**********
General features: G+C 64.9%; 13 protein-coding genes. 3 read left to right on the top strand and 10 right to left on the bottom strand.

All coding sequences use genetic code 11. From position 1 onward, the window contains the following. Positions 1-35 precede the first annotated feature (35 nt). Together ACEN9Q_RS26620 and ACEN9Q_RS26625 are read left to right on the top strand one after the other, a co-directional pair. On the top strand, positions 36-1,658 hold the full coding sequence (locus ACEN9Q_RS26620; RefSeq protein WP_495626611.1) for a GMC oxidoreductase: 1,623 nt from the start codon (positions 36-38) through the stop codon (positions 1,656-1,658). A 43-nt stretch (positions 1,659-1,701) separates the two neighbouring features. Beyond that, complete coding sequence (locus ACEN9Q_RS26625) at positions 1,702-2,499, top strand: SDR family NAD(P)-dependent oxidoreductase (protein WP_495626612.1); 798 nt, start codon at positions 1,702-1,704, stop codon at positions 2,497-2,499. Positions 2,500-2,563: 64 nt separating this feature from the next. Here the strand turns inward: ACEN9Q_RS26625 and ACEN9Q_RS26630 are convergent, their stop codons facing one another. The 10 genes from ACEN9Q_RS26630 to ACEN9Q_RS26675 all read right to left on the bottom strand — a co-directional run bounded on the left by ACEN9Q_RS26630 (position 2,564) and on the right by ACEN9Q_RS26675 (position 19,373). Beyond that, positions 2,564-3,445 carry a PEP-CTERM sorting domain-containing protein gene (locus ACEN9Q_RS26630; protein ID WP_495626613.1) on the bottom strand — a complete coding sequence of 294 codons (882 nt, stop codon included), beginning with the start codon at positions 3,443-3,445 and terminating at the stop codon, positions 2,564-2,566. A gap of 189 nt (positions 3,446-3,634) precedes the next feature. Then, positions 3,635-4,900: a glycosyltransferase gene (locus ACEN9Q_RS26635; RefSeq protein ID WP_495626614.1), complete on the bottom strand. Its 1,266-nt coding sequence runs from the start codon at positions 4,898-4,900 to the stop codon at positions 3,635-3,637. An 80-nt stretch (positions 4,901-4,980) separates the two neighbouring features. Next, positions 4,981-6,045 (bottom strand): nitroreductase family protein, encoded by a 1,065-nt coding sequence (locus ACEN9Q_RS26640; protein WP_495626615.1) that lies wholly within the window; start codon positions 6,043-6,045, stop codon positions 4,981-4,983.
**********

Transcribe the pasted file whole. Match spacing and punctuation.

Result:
General features: G+C 64.9%; 13 protein-coding genes. 3 read left to right on the top strand and 10 right to left on the bottom strand.

All coding sequences use genetic code 11. From position 1 onward, the window contains the following. Positions 1-35 precede the first annotated feature (35 nt). Together ACEN9Q_RS26620 and ACEN9Q_RS26625 are read left to right on the top strand one after the other, a co-directional pair. On the top strand, positions 36-1,658 hold the full coding sequence (locus ACEN9Q_RS26620; RefSeq protein WP_495626611.1) for a GMC oxidoreductase: 1,623 nt from the start codon (positions 36-38) through the stop codon (positions 1,656-1,658). A 43-nt stretch (positions 1,659-1,701) separates the two neighbouring features. Beyond that, complete coding sequence (locus ACEN9Q_RS26625) at positions 1,702-2,499, top strand: SDR family NAD(P)-dependent oxidoreductase (protein WP_495626612.1); 798 nt, start codon at positions 1,702-1,704, stop codon at positions 2,497-2,499. Positions 2,500-2,563: 64 nt separating this feature from the next. Here the strand turns inward: ACEN9Q_RS26625 and ACEN9Q_RS26630 are convergent, their stop codons facing one another. The 10 genes from ACEN9Q_RS26630 to ACEN9Q_RS26675 all read right to left on the bottom strand — a co-directional run bounded on the left by ACEN9Q_RS26630 (position 2,564) and on the right by ACEN9Q_RS26675 (position 19,373). Beyond that, positions 2,564-3,445 carry a PEP-CTERM sorting domain-containing protein gene (locus ACEN9Q_RS26630; protein ID WP_495626613.1) on the bottom strand — a complete coding sequence of 294 codons (882 nt, stop codon included), beginning with the start codon at positions 3,443-3,445 and terminating at the stop codon, positions 2,564-2,566. A gap of 189 nt (positions 3,446-3,634) precedes the next feature. Then, positions 3,635-4,900: a glycosyltransferase gene (locus ACEN9Q_RS26635; RefSeq protein ID WP_495626614.1), complete on the bottom strand. Its 1,266-nt coding sequence runs from the start codon at positions 4,898-4,900 to the stop codon at positions 3,635-3,637. An 80-nt stretch (positions 4,901-4,980) separates the two neighbouring features. Next, positions 4,981-6,045 (bottom strand): nitroreductase family protein, encoded by a 1,065-nt coding sequence (locus ACEN9Q_RS26640; protein WP_495626615.1) that lies wholly within the window; start codon positions 6,043-6,045, stop codon positions 4,981-4,983.